On average a grenade can be thrown between 20 and 40 meters. The casualty radius of a grenade is between 5 and 20 meters; with a minimum of 50% of exposed personnel becoming casualties within a radius of around 15 metres from the blast. A single grenade can kill an individual up to 10 metres away and can cause serious injuries up to 20 metres away. However, grenade fragments can travel beyond 230 meters from the point of detonation.
How accurate is a grenade?
More than any other conventional explosive weapon, the accuracy of the hand grenade is dependent on the accuracy of the individual who launches it. A 2006 study of hand grenades found that the weight of the grenade had the greatest effect on a number of criteria related to accuracy including error distance and handling rating. The 300g grenade was found to have the greatest throwing distance.
How precise is a grenade?
The precision of a grenade is difficult to assess given how they are used in combat operations, i.e., they are rarely deployed in a continuous ‘salvo’ to form a tight grouping. Frequently grenades are deployed from a moving assailant or vehicle, compromising their precision. Unlike some other explosive weapons, grenades are not deployed for their precision.
Who are the biggest manufacturers of grenades?
Hand grenades are widely manufactured and produced in vast quantities. The map below shows the main countries which have produced grenades in red.
Where are grenades used?
Pakistan has experienced the most grenade attacks in the last decade (402- see Figure 2), accounting for 22% of global grenade incidents.
Data from AOAV’s Explosive Violence Monitor (EVM) reveals that while the largest number of grenade attacks occur in urban residential or commercial locations, the greatest number of casualties occur when they are detonated in entertainment venues with many people confined to a small, often enclosed space.
Who typically uses grenades?
AOAV’s EVM shows that grenades are often used by non-state actors who have perpetrated 27.6% of attacks between 2011 and 2020 (see Figure 3). In contrast, state actors have perpetrated 4.2% of attacks. For 68.2% of grenade attacks recorded by AOAV, the identity of the perpetrators remains unknown.
A highly concealable weapon that can be detonated in confined spaces without a launch mechanism, the grenade is a weapon of choice for terrorist groups and individual ‘lone-wolf’ assailants. While the vast majority of grenade incidents in AOAV’s data show that the perpetrator group’s name is unknown, the largest known group is ‘unaffiliated individuals’, followed by the state of India and the terrorist group Al-Shabaab.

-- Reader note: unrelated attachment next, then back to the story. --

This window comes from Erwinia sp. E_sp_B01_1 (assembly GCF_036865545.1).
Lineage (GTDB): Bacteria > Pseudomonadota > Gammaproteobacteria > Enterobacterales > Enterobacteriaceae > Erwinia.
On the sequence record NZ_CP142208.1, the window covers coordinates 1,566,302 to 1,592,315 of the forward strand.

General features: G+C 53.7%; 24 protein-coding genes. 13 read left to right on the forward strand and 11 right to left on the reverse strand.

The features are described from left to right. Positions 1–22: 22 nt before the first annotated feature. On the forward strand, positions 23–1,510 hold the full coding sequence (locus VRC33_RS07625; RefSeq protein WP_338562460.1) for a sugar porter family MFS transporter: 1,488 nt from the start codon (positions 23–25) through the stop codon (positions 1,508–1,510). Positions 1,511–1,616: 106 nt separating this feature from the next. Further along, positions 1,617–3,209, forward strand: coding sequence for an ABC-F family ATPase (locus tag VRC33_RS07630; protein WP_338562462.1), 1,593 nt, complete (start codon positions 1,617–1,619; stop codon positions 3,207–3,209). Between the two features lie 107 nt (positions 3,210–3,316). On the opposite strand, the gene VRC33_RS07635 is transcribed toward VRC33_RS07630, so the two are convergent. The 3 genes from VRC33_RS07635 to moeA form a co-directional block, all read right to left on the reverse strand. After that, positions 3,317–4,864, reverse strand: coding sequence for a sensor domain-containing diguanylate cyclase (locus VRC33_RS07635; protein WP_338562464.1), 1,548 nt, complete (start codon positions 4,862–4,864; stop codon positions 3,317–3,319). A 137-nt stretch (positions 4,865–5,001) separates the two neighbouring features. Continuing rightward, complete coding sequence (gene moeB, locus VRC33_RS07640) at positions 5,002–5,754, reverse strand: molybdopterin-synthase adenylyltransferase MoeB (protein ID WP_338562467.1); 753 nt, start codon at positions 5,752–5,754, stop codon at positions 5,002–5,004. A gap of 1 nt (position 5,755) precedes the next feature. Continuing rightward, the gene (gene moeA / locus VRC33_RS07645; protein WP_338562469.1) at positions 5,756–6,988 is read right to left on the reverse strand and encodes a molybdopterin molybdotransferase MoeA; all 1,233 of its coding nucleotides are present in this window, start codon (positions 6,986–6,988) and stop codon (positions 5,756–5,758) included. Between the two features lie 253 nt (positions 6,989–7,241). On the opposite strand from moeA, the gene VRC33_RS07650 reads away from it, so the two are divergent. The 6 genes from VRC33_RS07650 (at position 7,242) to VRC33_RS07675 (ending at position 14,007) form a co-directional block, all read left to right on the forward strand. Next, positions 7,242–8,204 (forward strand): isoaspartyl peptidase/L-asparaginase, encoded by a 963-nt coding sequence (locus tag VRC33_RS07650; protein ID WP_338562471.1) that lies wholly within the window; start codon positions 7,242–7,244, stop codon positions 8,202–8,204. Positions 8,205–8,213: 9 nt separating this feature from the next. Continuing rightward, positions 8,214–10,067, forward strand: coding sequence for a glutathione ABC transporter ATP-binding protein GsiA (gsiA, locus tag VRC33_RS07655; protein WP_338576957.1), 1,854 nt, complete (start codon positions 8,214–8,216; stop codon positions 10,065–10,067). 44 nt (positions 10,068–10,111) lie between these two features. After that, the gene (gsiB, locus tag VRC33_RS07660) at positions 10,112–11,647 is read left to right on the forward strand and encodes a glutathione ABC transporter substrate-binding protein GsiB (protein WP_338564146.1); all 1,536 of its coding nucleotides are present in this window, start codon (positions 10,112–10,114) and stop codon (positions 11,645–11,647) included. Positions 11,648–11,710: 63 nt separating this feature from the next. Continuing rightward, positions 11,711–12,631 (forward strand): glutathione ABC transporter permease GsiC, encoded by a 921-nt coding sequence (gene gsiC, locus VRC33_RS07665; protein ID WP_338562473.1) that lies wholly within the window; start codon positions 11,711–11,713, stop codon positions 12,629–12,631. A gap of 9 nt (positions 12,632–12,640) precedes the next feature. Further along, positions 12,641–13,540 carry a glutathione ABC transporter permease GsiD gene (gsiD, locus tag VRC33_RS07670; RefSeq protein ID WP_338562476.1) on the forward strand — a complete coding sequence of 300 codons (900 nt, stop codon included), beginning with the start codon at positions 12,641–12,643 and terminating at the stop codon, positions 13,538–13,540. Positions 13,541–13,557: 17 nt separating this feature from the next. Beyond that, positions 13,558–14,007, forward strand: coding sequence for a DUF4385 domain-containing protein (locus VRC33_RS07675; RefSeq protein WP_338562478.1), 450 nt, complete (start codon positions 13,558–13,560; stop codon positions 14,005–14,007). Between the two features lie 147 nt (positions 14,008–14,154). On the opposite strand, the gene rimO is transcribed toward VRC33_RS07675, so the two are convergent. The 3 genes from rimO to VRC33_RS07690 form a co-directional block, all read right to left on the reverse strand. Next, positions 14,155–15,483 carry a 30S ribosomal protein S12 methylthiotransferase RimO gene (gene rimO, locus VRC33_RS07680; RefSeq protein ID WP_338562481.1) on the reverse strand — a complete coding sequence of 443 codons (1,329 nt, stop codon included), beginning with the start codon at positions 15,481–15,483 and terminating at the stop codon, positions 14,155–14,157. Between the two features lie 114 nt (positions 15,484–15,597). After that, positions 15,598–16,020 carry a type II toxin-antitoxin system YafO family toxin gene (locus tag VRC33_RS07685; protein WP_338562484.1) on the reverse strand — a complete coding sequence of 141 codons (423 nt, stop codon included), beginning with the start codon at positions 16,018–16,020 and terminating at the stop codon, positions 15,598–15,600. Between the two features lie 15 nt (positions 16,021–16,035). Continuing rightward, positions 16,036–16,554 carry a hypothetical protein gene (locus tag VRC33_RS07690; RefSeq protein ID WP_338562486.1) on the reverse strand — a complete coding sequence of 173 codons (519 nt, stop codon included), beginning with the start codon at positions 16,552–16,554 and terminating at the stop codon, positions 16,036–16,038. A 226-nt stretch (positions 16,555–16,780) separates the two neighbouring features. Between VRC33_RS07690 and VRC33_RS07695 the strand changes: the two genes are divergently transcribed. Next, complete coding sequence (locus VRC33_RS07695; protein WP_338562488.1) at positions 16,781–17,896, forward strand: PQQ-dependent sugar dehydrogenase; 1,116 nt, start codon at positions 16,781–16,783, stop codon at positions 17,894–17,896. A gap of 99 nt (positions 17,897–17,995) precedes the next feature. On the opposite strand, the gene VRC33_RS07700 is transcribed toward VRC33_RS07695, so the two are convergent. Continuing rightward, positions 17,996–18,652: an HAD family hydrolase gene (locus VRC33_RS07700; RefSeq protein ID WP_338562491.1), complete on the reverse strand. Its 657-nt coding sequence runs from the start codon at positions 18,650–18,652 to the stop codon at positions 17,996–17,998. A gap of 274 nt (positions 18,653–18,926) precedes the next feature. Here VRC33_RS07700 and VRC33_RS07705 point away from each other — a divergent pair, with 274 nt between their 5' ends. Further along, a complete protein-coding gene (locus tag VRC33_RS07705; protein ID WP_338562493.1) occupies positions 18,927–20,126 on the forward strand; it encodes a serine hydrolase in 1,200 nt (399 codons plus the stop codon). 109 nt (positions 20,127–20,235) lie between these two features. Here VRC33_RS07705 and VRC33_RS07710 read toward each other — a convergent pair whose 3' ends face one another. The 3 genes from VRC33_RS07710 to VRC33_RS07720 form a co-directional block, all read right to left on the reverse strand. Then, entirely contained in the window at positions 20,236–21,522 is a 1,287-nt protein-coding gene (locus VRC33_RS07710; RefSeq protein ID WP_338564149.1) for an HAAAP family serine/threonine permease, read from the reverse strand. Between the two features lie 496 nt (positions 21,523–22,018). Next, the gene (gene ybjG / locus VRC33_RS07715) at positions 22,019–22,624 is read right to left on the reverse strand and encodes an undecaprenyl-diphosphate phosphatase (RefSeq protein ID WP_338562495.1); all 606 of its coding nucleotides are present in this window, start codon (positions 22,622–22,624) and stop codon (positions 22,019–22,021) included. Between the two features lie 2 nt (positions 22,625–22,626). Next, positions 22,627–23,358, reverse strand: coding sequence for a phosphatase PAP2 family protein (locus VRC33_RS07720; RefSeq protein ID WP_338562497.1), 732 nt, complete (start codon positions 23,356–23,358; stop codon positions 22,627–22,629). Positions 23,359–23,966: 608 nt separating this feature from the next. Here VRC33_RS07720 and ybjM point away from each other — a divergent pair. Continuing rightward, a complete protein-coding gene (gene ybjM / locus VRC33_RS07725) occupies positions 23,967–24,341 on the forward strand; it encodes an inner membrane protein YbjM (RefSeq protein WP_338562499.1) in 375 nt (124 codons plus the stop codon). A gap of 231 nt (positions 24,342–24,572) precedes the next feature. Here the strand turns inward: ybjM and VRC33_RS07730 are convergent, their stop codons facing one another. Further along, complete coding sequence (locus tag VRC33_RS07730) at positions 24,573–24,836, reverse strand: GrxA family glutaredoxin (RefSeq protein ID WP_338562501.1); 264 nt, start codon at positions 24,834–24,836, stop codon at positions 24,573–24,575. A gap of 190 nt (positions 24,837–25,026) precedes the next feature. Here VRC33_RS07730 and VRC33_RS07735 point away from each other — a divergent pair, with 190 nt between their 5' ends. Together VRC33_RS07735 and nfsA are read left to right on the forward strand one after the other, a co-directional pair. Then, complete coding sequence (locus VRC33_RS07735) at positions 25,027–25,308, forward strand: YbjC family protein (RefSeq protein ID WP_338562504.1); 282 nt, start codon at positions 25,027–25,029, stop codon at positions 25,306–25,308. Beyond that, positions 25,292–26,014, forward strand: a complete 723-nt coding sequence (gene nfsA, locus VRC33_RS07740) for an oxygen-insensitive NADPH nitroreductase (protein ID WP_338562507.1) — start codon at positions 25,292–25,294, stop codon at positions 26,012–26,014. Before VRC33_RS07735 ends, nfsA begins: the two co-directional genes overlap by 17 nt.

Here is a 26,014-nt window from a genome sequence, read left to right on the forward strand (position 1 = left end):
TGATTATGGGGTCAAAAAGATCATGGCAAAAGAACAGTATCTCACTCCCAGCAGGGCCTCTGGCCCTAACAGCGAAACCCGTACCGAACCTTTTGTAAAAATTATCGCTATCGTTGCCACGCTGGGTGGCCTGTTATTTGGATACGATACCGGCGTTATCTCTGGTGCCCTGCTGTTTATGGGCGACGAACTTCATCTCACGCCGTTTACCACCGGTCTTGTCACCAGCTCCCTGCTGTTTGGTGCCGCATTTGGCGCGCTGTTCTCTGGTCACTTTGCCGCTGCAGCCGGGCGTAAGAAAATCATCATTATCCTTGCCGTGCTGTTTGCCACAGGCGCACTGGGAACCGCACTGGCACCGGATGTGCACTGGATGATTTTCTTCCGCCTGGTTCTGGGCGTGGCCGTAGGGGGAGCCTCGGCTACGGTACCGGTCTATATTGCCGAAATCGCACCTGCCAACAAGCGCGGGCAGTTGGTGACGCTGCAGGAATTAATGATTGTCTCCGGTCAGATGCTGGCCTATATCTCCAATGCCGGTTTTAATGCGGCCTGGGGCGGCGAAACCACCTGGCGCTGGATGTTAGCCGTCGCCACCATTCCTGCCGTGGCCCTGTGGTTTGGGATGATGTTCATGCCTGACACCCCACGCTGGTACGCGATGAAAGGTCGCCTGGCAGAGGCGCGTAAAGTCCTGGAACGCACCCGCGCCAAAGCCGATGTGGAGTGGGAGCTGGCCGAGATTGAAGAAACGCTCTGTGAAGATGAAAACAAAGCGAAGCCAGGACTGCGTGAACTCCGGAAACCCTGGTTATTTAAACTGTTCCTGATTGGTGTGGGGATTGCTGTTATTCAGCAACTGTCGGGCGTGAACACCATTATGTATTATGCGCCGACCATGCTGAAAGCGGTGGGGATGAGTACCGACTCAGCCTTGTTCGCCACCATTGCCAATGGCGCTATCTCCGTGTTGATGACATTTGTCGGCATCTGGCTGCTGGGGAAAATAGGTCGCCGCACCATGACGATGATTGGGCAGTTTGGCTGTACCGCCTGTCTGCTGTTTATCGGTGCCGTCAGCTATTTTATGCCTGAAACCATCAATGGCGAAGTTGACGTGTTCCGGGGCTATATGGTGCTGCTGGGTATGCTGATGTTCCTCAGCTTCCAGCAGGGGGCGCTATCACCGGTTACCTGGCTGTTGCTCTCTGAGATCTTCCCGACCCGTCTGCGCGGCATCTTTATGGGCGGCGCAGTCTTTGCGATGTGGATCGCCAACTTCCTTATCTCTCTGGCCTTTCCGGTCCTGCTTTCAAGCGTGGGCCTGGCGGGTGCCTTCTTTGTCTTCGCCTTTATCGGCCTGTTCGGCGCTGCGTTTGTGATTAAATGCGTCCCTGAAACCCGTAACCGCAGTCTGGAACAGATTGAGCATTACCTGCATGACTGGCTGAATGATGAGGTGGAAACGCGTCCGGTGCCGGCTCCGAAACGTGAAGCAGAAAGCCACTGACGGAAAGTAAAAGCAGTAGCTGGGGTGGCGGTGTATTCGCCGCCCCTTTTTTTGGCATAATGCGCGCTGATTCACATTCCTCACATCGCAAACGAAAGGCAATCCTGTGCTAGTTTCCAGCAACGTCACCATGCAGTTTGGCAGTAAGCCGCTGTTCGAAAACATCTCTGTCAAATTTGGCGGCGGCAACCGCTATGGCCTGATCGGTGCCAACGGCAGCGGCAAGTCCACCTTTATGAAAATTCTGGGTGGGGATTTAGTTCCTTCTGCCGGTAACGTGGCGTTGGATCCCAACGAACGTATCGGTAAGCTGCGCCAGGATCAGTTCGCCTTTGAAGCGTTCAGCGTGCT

The RGD, F-1, RGO, RGN, M-67 and L2A2 grenades are known to have been used by terrorist groups.
Modern militaries use grenades in close-combat operations, and they are also deployed by security forces during riot control operations. In August 2020, two civilians were injured when security forces fired a flash grenade on protestors in the 2020-2021 Belarusian election protests.
What types of injury do grenades cause?
According to AOAV’s EVM data, between 2011-2020, 8,951 civilians were killed and injured by grenades, 413 were women and 546 were children. During the same period 1,908 armed actors were casualties of grenades.
For every grenade attack an average of 5.5 civilians are killed or injured.
The dominant injury mechanisms of grenades are shrapnel wounds caused by the high-velocity projection of fragments, particularly in the case of fragmentation grenades. Depending on the design of the grenade and the materials used there can be hundreds or even thousands of fragments. The Bulgarian RGO-78, for instance, contains 850 steel balls embedded in a plastic liner. Fragments weighing at least 0.15g and measuring at least 3mm in diameter are considered the minimum to inflict incapacitating wounds”
Grenades also cause flash burns, lacerations, dismemberment, internal injuries, damage to sensory organs, and injuries from fluctuations in pressure from the blast such as concussion and shock.
A 2009 study of an accidental M26 grenade detonation in South Africa’s Transkei region, in which six children were instantly killed and two injured, found that fragmentation had caused haemorrhages in the lungs and intestines. This haemorrhaging was caused by the sudden increase of environmental air pressure from the grenade blast, known as primary blast injury.
What patterns of harm do grenades cause to surrounding environments and infrastructure?
Grenades are anti-personnel weapons. They are not designed to cause structural damage to buildings and infrastructure, rather they are used to ‘clear’ buildings of enemy personnel and can be particularly lethal when detonated in confined spaces. This is reflected in AOAV’s EVM data in which only 3% of incidents of grenade use (61 incidents) resulted in notable damage to the location of detonation.
Grenades still have the capacity to cause damage to properties and infrastructure. A grenade attack in 2016 in Ibb governorate, Yemen, destroyed market stalls and damaged several civilian buildings, as well as killing two people and injuring 18 others.
The US army warns that fragmentation or concussion grenades should not be used in buildings that have walls of thin veneer material as they can weaken the structure of the building or cause portions of the building to collapse inward.
Research support provided by Martha Greenhough.